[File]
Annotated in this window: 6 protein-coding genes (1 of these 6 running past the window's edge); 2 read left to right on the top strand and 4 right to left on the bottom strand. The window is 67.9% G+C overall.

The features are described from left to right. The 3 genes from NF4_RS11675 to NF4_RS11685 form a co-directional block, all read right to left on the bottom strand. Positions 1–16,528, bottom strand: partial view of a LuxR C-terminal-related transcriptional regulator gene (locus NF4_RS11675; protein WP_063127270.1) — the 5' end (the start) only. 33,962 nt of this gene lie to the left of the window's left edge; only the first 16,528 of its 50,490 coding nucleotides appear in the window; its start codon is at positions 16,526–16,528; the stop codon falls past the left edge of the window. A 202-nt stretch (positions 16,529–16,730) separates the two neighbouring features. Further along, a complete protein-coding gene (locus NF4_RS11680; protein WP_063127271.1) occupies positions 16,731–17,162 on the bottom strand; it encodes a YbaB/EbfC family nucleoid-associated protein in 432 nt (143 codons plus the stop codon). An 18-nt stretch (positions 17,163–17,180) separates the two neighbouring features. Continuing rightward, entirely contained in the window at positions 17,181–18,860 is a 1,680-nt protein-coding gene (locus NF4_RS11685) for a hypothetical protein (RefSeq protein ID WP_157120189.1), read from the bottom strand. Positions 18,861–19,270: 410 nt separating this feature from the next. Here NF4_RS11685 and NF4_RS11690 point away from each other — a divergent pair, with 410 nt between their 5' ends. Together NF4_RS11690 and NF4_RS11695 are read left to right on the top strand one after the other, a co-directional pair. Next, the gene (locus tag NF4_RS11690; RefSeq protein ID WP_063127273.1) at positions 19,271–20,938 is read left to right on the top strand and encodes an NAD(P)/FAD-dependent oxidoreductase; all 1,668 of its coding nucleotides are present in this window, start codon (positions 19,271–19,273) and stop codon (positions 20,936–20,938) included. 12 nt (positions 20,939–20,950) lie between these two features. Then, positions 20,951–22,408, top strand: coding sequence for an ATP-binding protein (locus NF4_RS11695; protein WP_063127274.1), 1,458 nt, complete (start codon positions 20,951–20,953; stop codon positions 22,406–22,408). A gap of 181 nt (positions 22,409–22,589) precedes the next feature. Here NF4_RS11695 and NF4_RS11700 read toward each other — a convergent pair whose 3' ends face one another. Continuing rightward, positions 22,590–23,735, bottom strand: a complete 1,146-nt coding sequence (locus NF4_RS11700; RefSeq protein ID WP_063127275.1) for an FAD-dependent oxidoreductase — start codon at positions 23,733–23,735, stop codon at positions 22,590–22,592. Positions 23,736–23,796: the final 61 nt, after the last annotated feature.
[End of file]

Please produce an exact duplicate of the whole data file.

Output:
Annotated in this window: 6 protein-coding genes (1 of these 6 running past the window's edge); 2 read left to right on the top strand and 4 right to left on the bottom strand. The window is 67.9% G+C overall.

The features are described from left to right. The 3 genes from NF4_RS11675 to NF4_RS11685 form a co-directional block, all read right to left on the bottom strand. Positions 1–16,528, bottom strand: partial view of a LuxR C-terminal-related transcriptional regulator gene (locus NF4_RS11675; protein WP_063127270.1) — the 5' end (the start) only. 33,962 nt of this gene lie to the left of the window's left edge; only the first 16,528 of its 50,490 coding nucleotides appear in the window; its start codon is at positions 16,526–16,528; the stop codon falls past the left edge of the window. A 202-nt stretch (positions 16,529–16,730) separates the two neighbouring features. Further along, a complete protein-coding gene (locus NF4_RS11680; protein WP_063127271.1) occupies positions 16,731–17,162 on the bottom strand; it encodes a YbaB/EbfC family nucleoid-associated protein in 432 nt (143 codons plus the stop codon). An 18-nt stretch (positions 17,163–17,180) separates the two neighbouring features. Continuing rightward, entirely contained in the window at positions 17,181–18,860 is a 1,680-nt protein-coding gene (locus NF4_RS11685) for a hypothetical protein (RefSeq protein ID WP_157120189.1), read from the bottom strand. Positions 18,861–19,270: 410 nt separating this feature from the next. Here NF4_RS11685 and NF4_RS11690 point away from each other — a divergent pair, with 410 nt between their 5' ends. Together NF4_RS11690 and NF4_RS11695 are read left to right on the top strand one after the other, a co-directional pair. Next, the gene (locus tag NF4_RS11690; RefSeq protein ID WP_063127273.1) at positions 19,271–20,938 is read left to right on the top strand and encodes an NAD(P)/FAD-dependent oxidoreductase; all 1,668 of its coding nucleotides are present in this window, start codon (positions 19,271–19,273) and stop codon (positions 20,936–20,938) included. 12 nt (positions 20,939–20,950) lie between these two features. Then, positions 20,951–22,408, top strand: coding sequence for an ATP-binding protein (locus NF4_RS11695; protein WP_063127274.1), 1,458 nt, complete (start codon positions 20,951–20,953; stop codon positions 22,406–22,408). A gap of 181 nt (positions 22,409–22,589) precedes the next feature. Here NF4_RS11695 and NF4_RS11700 read toward each other — a convergent pair whose 3' ends face one another. Continuing rightward, positions 22,590–23,735, bottom strand: a complete 1,146-nt coding sequence (locus NF4_RS11700; RefSeq protein ID WP_063127275.1) for an FAD-dependent oxidoreductase — start codon at positions 23,733–23,735, stop codon at positions 22,590–22,592. Positions 23,736–23,796: the final 61 nt, after the last annotated feature.